European law has forced the French government to act - and not before time!

Septic Tanks and main drainage connections

The new regulations on the installation of fosse toutes eaux are tough and now in place. On the 3rd of January 1992, all towns and villages in France saw their responsibilities increased and the Maire is now responsible for every aspect of wastewater treatment, be it collective or individual and is directly responsible for the control and regular maintenance of your septic tank.

The new laws impose an obligation on each commune to prepare a map - called "Carte d'aptitude des sols" that designates the area that should have systems "collectif" or "non-collectif" . In the areas where non-collectif systems (fosse toutes eaux) are designated each commune has to have a pollution monitoring system in place by the end of 2005 that will control the disposal of all sewage.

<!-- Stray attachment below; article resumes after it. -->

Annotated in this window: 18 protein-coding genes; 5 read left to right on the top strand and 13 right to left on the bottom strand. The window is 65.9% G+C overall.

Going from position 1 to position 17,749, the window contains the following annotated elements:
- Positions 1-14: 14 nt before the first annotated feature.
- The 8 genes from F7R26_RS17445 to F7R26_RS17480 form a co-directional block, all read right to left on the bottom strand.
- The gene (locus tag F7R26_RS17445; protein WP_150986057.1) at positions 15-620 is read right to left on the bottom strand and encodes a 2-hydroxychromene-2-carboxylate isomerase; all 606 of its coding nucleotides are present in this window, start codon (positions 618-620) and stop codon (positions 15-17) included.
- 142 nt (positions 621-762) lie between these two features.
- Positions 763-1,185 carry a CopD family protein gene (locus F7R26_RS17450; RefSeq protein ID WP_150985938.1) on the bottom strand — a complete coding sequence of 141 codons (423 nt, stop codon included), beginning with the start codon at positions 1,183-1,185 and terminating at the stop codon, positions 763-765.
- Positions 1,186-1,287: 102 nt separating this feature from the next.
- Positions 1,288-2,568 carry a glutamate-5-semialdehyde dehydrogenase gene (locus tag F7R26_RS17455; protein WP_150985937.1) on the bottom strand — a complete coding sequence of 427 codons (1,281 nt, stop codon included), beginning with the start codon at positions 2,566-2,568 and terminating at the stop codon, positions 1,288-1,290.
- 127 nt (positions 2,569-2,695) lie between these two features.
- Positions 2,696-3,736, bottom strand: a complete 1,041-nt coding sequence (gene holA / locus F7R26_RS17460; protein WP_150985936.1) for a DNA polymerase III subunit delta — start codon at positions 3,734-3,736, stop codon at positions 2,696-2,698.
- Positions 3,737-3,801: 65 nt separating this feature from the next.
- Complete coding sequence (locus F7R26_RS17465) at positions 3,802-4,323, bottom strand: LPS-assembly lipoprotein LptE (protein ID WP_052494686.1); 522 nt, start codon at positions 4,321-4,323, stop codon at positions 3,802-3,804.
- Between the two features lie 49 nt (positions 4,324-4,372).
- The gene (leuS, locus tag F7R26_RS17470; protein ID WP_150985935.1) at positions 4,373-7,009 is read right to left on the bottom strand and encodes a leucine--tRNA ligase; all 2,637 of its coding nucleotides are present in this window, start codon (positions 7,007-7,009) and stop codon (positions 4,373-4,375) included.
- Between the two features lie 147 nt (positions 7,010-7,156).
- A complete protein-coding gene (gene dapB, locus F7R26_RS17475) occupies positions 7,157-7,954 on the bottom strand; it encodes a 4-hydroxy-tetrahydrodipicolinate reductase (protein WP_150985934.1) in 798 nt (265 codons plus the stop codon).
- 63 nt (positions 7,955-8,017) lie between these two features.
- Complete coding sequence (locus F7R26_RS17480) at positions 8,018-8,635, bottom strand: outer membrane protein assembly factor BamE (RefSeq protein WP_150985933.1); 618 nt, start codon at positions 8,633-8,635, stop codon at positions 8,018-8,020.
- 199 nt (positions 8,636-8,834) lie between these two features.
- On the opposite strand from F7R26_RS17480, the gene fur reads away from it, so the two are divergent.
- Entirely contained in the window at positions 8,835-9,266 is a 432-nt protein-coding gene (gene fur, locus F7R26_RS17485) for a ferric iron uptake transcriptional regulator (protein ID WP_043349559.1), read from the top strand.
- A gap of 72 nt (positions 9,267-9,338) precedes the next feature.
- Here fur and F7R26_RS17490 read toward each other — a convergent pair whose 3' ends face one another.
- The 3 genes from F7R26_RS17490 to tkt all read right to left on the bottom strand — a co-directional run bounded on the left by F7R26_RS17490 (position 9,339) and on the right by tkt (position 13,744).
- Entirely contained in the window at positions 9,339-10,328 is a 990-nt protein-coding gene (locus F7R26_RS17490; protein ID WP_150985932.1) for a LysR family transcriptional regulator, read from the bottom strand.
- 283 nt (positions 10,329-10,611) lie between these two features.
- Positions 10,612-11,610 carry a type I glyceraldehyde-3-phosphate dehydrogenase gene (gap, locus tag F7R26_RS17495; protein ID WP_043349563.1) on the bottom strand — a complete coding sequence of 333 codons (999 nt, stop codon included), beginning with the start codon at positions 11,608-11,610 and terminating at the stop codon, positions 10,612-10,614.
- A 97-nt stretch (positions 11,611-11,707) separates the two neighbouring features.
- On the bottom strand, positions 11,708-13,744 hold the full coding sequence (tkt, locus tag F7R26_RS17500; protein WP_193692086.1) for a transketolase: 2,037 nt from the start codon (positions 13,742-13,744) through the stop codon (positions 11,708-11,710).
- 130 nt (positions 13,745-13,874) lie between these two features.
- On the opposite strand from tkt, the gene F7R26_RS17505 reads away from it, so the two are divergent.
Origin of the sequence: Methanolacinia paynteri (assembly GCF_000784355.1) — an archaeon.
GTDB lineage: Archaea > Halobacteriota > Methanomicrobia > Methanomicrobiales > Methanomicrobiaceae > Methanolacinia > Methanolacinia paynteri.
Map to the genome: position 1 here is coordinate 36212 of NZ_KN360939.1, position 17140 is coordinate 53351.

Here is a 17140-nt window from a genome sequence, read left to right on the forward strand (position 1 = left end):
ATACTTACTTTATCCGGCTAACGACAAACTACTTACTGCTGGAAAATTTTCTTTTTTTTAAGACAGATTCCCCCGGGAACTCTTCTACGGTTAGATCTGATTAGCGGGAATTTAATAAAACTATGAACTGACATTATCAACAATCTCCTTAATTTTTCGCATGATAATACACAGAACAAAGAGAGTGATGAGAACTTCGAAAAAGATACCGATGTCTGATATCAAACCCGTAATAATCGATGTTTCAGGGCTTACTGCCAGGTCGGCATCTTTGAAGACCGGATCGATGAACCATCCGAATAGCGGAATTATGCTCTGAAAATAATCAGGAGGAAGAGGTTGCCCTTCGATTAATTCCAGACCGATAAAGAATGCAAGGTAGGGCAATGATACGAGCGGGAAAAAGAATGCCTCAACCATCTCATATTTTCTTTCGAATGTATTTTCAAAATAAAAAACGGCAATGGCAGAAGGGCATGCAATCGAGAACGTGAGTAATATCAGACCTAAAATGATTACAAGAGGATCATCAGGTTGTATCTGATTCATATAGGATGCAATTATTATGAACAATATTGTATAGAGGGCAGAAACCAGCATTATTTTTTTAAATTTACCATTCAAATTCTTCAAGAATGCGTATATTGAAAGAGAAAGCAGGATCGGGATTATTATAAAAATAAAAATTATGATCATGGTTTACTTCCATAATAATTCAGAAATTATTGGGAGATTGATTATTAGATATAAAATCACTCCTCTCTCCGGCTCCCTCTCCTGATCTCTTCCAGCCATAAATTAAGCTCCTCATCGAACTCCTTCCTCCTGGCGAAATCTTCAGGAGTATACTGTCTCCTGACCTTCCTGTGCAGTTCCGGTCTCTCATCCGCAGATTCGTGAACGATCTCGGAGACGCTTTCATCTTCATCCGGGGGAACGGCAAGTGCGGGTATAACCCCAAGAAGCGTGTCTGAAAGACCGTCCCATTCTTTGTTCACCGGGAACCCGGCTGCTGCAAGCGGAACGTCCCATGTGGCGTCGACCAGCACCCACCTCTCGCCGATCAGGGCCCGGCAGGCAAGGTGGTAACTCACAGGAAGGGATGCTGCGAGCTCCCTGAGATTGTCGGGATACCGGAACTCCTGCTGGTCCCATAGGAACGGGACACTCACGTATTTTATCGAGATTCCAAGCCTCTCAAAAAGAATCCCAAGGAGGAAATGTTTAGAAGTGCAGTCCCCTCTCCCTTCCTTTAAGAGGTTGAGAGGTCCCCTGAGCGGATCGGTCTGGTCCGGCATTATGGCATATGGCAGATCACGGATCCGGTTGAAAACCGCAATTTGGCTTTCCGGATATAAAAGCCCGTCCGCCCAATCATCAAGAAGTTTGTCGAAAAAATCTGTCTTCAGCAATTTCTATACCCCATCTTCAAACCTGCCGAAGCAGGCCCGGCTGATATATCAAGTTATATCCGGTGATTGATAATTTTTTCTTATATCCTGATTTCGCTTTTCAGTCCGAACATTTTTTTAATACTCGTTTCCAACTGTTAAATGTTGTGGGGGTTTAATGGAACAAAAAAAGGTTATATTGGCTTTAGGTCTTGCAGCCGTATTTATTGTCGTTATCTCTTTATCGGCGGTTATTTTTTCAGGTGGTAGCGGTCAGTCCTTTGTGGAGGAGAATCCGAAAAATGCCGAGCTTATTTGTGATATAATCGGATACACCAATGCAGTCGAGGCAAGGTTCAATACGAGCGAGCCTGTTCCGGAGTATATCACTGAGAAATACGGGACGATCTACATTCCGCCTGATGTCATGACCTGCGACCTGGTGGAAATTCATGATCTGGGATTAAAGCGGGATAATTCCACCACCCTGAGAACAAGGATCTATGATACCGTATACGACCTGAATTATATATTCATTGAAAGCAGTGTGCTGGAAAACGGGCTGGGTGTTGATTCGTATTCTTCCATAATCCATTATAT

Because most of the Maires are not specialists in the field of wastewater treatment, they have in many cases appointed a syndicate or a professional body to enforce the law. They are often (but not always) known as S.P.A.N.C. (Service Public d’Assainissement Non Collectif) and will service a group of communes from a local office.

The responsible regional body is "Les Directions Regionale et Departmentales des Affairs Sanitaires et Sociales (DRASS) de your region." Each department in each region will also have a "Les Directions Departmentale et Departmentales des Affairs Sanitaires et Sociales (DDASS) de your department" These offices will monitor and administer the implementation of the new laws by the mairies of each commune.

The law is all about pollution control and does not impose any construction obligation on communes that have designated "collectif" systems. So if a commune does not have the money for a system "collectif" then do not buy a house in the designated area because you will probably not get consent for a "non-collectif" fosse toutes eaux.

If your property is in a designated "collectif" area, where the main drains have been installed you will eventually be obliged to stop using your existing fosse septique and connect to the mains drainage in the road.